And yet — despite Ryan’s sky-high approval and obliteration of the Trumpkin mob, the media insist that the Trumpkins and their assorted cheerleaders in talk radio who campaigned enthusiastically against Ryan remain a threat. Really? You would think that the conclusion from the media, from mainstream Republicans and from party officials would be “Well, these people are a joke! Their influence is hugely exaggerated!”
In the name of “balance,” the media persist in taking alt-right opponents of Ryan and other establishment Republicans seriously. Donald Trump’s nomination by a plurality within the GOP, a minority party (his 13 million votes amounts to about one-sixth of the number he will need in November), has led to the perception that these Republicans now dominate the party from stem to stern.
Coverage of Ryan’s crackpot challenger, Paul Nehlen, was grossly overplayed; he was never any kind of serious threat. It’s good for ratings to cover the race as if it were competitive, I suppose, but it’s not truthful journalism. The symbiotic relationship between right-wing cranks starved for attention and the media delighted to attribute great power and importance to an embarrassing fringe character on the right distorts the political environment. Artificially encouraging high-decibel conflict makes for good ratings — at the expense of functional politics.
But then, part of the problem is that Republican leaders take the fringe too seriously. Republican presidential candidates cower in fear of anti-immigrant advocates despite polls showing that GOP primary voters support by a considerable margin a path to legalization. The rump of the Freedom Caucus still manages to gum up the works in the House to prevent passage of an actual budget. Fear of the fringe can become a self-fulfilling prophesy, as we saw in the GOP presidential primary. Candidates are afraid to take on the mob’s hero; the loudest voices get the coverage and name ID. The Republican National Committee chairman, for goodness’ sake, fears losing Trump more than losing the general electorate; he therefore helped normalize and empower Trump. These Republicans have been scared of their own shadow (as scary as the Trumpkins’ shadow might be) for too long.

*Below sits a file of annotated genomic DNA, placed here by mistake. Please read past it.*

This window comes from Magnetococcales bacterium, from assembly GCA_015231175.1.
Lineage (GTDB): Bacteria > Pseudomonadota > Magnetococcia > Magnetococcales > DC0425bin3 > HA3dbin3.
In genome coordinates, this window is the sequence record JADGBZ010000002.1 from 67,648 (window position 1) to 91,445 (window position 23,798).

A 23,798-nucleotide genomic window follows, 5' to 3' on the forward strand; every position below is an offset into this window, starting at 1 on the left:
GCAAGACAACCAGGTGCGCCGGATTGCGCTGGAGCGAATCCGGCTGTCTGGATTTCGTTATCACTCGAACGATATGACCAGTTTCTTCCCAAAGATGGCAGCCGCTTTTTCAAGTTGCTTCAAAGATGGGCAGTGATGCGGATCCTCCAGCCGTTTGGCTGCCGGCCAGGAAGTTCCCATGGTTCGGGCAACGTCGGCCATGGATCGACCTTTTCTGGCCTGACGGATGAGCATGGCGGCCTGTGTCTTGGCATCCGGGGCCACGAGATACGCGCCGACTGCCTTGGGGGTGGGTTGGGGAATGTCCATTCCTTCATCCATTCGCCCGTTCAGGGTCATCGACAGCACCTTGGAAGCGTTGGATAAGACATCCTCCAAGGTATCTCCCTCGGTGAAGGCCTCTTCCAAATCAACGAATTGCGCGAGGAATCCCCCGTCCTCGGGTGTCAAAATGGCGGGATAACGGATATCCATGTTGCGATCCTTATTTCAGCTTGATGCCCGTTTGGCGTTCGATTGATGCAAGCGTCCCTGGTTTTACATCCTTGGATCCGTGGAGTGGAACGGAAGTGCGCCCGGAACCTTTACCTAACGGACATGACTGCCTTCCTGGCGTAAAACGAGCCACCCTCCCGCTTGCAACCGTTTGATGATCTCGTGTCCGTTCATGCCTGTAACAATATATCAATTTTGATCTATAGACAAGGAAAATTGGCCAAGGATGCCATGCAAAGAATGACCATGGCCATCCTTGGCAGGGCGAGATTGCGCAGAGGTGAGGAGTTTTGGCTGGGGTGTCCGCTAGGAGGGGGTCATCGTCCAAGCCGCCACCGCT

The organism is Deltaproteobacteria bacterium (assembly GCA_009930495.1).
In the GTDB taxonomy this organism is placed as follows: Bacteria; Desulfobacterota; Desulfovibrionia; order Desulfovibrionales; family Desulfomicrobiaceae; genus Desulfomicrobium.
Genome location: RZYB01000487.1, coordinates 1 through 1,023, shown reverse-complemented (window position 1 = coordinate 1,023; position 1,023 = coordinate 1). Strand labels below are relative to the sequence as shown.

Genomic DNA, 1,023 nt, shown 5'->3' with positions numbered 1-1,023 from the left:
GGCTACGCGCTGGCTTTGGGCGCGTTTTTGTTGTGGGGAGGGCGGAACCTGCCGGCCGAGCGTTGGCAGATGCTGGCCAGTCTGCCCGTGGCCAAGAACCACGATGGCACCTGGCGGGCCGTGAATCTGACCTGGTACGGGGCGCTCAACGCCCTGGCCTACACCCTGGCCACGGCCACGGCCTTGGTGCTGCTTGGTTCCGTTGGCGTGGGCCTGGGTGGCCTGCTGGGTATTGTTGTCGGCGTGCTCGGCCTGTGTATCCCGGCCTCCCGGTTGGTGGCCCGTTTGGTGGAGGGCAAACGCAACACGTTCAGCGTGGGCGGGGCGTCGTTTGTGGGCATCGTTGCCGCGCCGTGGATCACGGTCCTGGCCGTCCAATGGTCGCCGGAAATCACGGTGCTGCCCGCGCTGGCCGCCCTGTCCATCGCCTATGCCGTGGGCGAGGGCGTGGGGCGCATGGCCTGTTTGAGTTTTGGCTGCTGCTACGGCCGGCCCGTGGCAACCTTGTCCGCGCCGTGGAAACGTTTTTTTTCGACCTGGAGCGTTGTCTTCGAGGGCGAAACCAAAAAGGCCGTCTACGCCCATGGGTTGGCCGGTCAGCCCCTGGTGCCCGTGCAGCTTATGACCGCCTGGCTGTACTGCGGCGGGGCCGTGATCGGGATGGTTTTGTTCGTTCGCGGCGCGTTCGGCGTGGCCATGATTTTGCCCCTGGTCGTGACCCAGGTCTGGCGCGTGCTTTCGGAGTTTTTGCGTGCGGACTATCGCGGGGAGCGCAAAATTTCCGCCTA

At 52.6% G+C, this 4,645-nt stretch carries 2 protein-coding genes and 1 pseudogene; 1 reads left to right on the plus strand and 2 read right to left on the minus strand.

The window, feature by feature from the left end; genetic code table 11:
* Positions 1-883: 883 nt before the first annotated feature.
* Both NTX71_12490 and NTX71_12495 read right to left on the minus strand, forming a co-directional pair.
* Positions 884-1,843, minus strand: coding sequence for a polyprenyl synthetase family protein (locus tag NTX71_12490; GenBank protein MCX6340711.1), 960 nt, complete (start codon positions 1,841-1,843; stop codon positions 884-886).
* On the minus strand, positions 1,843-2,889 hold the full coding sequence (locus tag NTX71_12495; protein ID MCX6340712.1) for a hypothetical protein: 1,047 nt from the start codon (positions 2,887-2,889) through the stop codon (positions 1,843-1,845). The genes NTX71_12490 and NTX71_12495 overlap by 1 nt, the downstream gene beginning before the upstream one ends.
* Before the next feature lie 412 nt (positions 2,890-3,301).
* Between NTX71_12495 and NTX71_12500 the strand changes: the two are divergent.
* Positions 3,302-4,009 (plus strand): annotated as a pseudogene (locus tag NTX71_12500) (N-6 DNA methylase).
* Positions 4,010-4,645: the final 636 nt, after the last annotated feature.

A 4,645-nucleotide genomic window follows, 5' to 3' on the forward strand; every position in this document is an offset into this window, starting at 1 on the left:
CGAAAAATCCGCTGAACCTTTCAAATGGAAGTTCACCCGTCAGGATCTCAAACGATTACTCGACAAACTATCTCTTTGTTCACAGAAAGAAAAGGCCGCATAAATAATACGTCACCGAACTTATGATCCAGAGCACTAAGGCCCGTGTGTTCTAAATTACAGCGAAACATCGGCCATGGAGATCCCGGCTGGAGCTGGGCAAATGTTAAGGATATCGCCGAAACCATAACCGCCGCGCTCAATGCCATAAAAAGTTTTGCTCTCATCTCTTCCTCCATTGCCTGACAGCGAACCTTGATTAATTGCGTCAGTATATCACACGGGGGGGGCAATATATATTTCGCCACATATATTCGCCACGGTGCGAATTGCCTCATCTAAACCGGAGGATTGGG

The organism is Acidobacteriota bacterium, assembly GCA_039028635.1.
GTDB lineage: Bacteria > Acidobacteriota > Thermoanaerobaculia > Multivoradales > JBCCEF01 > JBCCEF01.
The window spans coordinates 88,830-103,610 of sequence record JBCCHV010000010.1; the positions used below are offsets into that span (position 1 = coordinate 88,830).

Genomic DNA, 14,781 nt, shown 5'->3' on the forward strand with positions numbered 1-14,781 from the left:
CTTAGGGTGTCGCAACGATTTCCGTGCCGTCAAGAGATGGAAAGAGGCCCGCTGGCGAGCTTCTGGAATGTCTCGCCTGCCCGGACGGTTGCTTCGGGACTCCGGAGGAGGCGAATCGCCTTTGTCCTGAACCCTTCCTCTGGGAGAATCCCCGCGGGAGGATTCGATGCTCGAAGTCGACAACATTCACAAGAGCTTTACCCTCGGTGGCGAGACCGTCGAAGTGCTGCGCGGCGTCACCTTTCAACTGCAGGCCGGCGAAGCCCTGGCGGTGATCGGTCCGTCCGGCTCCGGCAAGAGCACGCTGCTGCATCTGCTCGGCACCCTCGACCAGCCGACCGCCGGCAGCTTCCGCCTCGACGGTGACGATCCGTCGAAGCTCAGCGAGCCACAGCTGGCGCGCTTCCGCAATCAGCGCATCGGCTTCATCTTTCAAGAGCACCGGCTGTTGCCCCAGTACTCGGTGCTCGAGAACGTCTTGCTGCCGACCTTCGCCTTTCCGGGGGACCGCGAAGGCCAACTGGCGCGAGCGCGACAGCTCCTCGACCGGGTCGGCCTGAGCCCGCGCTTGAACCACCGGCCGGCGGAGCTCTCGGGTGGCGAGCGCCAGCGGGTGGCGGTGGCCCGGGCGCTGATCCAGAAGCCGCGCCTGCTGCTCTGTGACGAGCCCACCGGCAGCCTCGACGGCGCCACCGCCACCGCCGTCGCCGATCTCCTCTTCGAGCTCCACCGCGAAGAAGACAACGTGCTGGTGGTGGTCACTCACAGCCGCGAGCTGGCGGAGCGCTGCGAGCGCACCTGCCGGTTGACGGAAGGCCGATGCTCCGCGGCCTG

If there is a silver lining for Republicans and the center-right in losing a landslide-ish election, it is that the power of the noisy fringe can be tested at the ballot box. There is no electoral majority for Trump’s crackpottery. Kowtowing to the Trumpkins, the evangelical Christian charlatans who bolstered him and the conservative media personalities who flacked for Trump is a losing proposition, as Republicans will be able to see for themselves. It leaves the center-right ripe for picking by Democrats and alienates minorities, women, young voters and college-educated Americans. In essence, the 16 percent (Nehlen’s total) has been leading the 84 percent around by the nose. A drubbing in November may provide Republicans with a crash course in political math.
The misguided desire to “unify” the GOP with Trumpkins inside the tent winds up giving the Trumpkins control, for they abhor normal politics and rational discourse. It would be far better, after the Trump debacle is over, to repudiate them and reorient the party to where the bulk of winnable voters are — in the center-right. Stop genuflecting to the Beltway scorecard-keepers who preach political purism. Stop catering to phony news figures who promote fake news and abject ignorance.
A post-Trump course correction does not mean that working Americans’ concerns are “ignored” — as if peddling snake-oil protectionism and anti-immigrant hatred is the sole means of demonstrating sincere concern for their needs. Rather, it means that the concerns of all Americans need to be addressed rationally and without resort to demagoguery, victimology and continual whining (about the media, about leaders who “betrayed” them, about foreigners). It would have been helpful had the GOP come to its senses months ago, but sometimes it does take a really, really bad loss to drive the message home.